The effects of colonization, extinction and competition on co-existence in metacommunities.
ABSTRACT 1. The co-existence of competitors in heterogeneous landscapes depends on the processes of colonization, extinction and spatial scale. In this study, we explore the metapopulation dynamics of competitive interactions. 2. Rather than simply evaluating the outcome of interspecific competition in the traditional manner, we focus on both the local population dynamic effects and the regional metapopulation processes affecting species co-existence. 3. We develop a theoretical model of regional co-existence to generate a set of predictions on the patterns of colonization necessary for co-existence and the regional processes that can lead to competitive exclusion. We empirically test these predictions using metacommunity microcosms of the interaction between two bruchid beetles (Callosobruchus chinensis, Callosobruchus maculatus). 4. Using well-replicated time series of the interaction between the bruchids and statistical methods of model fitting, we show how the qualitative and quantitative pattern of interspecific competition between the bruchid beetles is shaped by the structure of the metacommunity. 5. In unlimited dispersal metacommunities, the global exclusion of the inferior competitor is shown to be influenced more by the processes associated with extinction rather than low colonization ability. In restricted dispersal metacommunities, we show how the co-existence of competitors in a spatially heterogeneous habitat (patches connected through limited dispersal) is affected by Allee effects and life-history [colonization (dispersal) - competition] trade-offs.
- SourceAvailable from: Nathália G.S. Lima[Show abstract] [Hide abstract]
ABSTRACT: We studied patterns of microhabitat use by adults of two sympatric Bokermannohyla species at the Reserva Particular do Patrimônio Natural Santuário do Caraça, southeastern Brazil. We selected three streams, one where both species occurred in syntopy and the other two where each one occurred alone. We sampled 150-m transects in each stream throughout 1 year, recording microhabitat features for each frog located (substrate type, height and distance from water).Microhabitat availability varied between dry and wet seasons in all streams, and overall microhabitat diversity changed in two streams. Bokermannohyla nanuzae seemed to have a niche contraction in the presence of Bokermannohyla martinsi, but this only happened during the dry season. Microhabitat requirements during the wet season may be closely linked to similar reproductive needs that probably represent a strong selective pressure, forcing niche overlap.Journal of Natural History 08/2013; · 0.78 Impact Factor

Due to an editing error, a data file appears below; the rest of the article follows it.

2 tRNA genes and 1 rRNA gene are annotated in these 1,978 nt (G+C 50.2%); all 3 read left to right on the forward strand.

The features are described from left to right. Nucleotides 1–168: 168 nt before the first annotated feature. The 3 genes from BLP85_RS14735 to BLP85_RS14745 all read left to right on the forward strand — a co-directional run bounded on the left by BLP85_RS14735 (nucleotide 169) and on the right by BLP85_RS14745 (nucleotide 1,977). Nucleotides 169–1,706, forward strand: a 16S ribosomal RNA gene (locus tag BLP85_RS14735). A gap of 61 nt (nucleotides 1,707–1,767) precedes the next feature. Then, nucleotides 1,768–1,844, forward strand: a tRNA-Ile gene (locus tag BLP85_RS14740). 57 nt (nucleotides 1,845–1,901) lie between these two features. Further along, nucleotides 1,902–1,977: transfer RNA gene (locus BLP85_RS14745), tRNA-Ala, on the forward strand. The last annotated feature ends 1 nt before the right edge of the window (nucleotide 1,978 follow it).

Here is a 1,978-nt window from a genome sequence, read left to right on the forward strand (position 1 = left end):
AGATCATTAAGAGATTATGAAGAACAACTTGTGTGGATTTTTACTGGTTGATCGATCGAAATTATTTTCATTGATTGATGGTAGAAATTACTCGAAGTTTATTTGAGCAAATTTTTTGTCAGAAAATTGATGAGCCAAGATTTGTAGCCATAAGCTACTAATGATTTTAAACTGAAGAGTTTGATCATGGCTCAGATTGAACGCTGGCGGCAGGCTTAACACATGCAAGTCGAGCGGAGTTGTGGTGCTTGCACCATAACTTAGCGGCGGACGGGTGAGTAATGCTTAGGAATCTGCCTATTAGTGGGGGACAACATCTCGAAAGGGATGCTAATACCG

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ABSTRACT: One of the simplest hypotheses used to explain species coexistence is the competition-colonization trade-off, that is, species can stably coexist in a landscape if they show a trade-off between competitive and colonization abilities. Despite extensive theory, the dynamics predicted to result from competition-colonization trade-offs are largely untested. Landscape change, such as habitat destruction, is thought to greatly influence coexistence under competition-colonization dynamics, although there is no formal test of this prediction. Here we present the first illustration of competition-colonization dynamics that fully transposes theory into a controlled experimental metacommunity of two Pseudomonas bacterial strains. The competition-colonization dynamics were achieved by directly manipulating trade-off strength and colonization rates to generate the full range of coexistence conditions and responses to habitat destruction. Our study successfully generates competition-colonization dynamics matching theoretical predictions, and our results further reveal a negative relationship between diversity and productivity when scaling up to entire metacommunities.Nature Communications 12/2012; 3:1234. · 10.02 Impact Factor
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ABSTRACT: Competition-colonization trade-offs are theorized to be a mechanism of coexistence in communities structured by environmental fluctuations. But many studies that have tested for the trade-off have failed to detect it, likely because a spatiotemporally structured environment and many species assemblages are needed to adequately test for a competition-colonization trade-off. Here, we present a unique 32-year study of rock-dwelling lichens in New Mexico, USA, in which photographs were used to quantify lichen life history traits and interactions through time. These data allowed us to determine whether there were any trade-offs between traits associated with colonization and competition, as well as the relationship between diversity and disturbance in the community. We did not find evidence for a trade-off between competitive ability and colonization rate or any related life history traits. Interestingly, we did find a peak in all measures of species diversity at intermediate levels of disturbance, consistent with the intermediate disturbance hypothesis pattern. We suggest that the coexistence of the dominant species in this system is regulated by differences in persistence and growth rate mediating overgrowth competition rather than a competition-colonization trade-off.Ecology 02/2014; 95(2):306-15. · 5.18 Impact Factor